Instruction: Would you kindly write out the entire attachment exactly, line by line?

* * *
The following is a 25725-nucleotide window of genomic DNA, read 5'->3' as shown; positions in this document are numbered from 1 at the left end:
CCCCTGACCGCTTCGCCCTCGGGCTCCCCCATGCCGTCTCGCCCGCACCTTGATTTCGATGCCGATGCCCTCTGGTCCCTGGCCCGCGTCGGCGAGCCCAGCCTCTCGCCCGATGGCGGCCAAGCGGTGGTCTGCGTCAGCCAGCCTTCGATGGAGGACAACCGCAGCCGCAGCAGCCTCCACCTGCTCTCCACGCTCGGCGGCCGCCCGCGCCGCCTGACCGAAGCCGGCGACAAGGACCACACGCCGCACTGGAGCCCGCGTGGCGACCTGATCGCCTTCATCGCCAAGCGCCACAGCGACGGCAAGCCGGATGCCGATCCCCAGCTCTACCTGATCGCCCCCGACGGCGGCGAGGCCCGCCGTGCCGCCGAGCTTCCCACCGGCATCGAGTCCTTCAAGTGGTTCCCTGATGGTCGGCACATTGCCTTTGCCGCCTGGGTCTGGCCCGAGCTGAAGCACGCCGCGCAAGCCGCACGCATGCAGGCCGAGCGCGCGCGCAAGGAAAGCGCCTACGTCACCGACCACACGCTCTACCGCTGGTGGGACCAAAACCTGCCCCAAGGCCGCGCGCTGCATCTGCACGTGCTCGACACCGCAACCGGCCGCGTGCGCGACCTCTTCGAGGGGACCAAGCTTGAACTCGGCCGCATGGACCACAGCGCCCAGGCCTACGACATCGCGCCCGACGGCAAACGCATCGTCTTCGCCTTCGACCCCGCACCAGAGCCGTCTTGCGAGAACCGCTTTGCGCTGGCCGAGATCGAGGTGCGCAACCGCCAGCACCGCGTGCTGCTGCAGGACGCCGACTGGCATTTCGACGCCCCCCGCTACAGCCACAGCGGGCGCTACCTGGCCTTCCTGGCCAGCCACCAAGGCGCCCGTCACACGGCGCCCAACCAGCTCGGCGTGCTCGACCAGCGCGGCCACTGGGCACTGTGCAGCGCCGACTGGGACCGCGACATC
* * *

The following is a 25725-nucleotide window of genomic DNA, read 5'->3' as shown; positions in this document are numbered from 1 at the left end:
CCCCTGACCGCTTCGCCCTCGGGCTCCCCCATGCCGTCTCGCCCGCACCTTGATTTCGATGCCGATGCCCTCTGGTCCCTGGCCCGCGTCGGCGAGCCCAGCCTCTCGCCCGATGGCGGCCAAGCGGTGGTCTGCGTCAGCCAGCCTTCGATGGAGGACAACCGCAGCCGCAGCAGCCTCCACCTGCTCTCCACGCTCGGCGGCCGCCCGCGCCGCCTGACCGAAGCCGGCGACAAGGACCACACGCCGCACTGGAGCCCGCGTGGCGACCTGATCGCCTTCATCGCCAAGCGCCACAGCGACGGCAAGCCGGATGCCGATCCCCAGCTCTACCTGATCGCCCCCGACGGCGGCGAGGCCCGCCGTGCCGCCGAGCTTCCCACCGGCATCGAGTCCTTCAAGTGGTTCCCTGATGGTCGGCACATTGCCTTTGCCGCCTGGGTCTGGCCCGAGCTGAAGCACGCCGCGCAAGCCGCACGCATGCAGGCCGAGCGCGCGCGCAAGGAAAGCGCCTACGTCACCGACCACACGCTCTACCGCTGGTGGGACCAAAACCTGCCCCAAGGCCGCGCGCTGCATCTGCACGTGCTCGACACCGCAACCGGCCGCGTGCGCGACCTCTTCGAGGGGACCAAGCTTGAACTCGGCCGCATGGACCACAGCGCCCAGGCCTACGACATCGCGCCCGACGGCAAACGCATCGTCTTCGCCTTCGACCCCGCACCAGAGCCGTCTTGCGAGAACCGCTTTGCGCTGGCCGAGATCGAGGTGCGCAACCGCCAGCACCGCGTGCTGCTGCAGGACGCCGACTGGCATTTCGACGCCCCCCGCTACAGCCACAGCGGGCGCTACCTGGCCTTCCTGGCCAGCCACCAAGGCGCCCGTCACACGGCGCCCAACCAGCTCGGCGTGCTCGACCAGCGCGGCCACTGGGCACTGTGCAGCGCCGACTGGGACCGCGACATC